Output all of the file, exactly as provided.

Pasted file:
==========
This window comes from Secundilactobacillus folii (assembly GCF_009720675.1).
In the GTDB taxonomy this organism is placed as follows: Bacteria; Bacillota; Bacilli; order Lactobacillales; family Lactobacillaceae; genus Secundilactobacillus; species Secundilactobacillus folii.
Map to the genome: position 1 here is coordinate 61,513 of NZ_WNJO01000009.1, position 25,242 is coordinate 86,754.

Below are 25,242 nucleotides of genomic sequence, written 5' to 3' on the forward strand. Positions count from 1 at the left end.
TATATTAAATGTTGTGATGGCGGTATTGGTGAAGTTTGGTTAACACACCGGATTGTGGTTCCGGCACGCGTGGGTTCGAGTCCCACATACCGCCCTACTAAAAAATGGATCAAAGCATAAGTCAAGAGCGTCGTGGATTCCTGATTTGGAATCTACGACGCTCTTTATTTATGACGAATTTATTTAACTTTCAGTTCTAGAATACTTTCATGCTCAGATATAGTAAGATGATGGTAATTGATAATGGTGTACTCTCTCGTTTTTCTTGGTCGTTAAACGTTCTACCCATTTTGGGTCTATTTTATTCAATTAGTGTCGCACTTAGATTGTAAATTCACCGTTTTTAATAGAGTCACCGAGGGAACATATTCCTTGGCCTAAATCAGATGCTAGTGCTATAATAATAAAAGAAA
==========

This window comes from Secundilactobacillus folii (assembly GCF_009720675.1).
In the GTDB taxonomy this organism is placed as follows: Bacteria; Bacillota; Bacilli; order Lactobacillales; family Lactobacillaceae; genus Secundilactobacillus; species Secundilactobacillus folii.
Map to the genome: position 1 here is coordinate 61,513 of NZ_WNJO01000009.1, position 25,242 is coordinate 86,754.

Below are 25,242 nucleotides of genomic sequence, written 5' to 3' on the forward strand. Positions count from 1 at the left end.
TATATTAAATGTTGTGATGGCGGTATTGGTGAAGTTTGGTTAACACACCGGATTGTGGTTCCGGCACGCGTGGGTTCGAGTCCCACATACCGCCCTACTAAAAAATGGATCAAAGCATAAGTCAAGAGCGTCGTGGATTCCTGATTTGGAATCTACGACGCTCTTTATTTATGACGAATTTATTTAACTTTCAGTTCTAGAATACTTTCATGCTCAGATATAGTAAGATGATGGTAATTGATAATGGTGTACTCTCTCGTTTTTCTTGGTCGTTAAACGTTCTACCCATTTTGGGTCTATTTTATTCAATTAGTGTCGCACTTAGATTGTAAATTCACCGTTTTTAATAGAGTCACCGAGGGAACATATTCCTTGGCCTAAATCAGATGCTAGTGCTATAATAATAAAAGAAA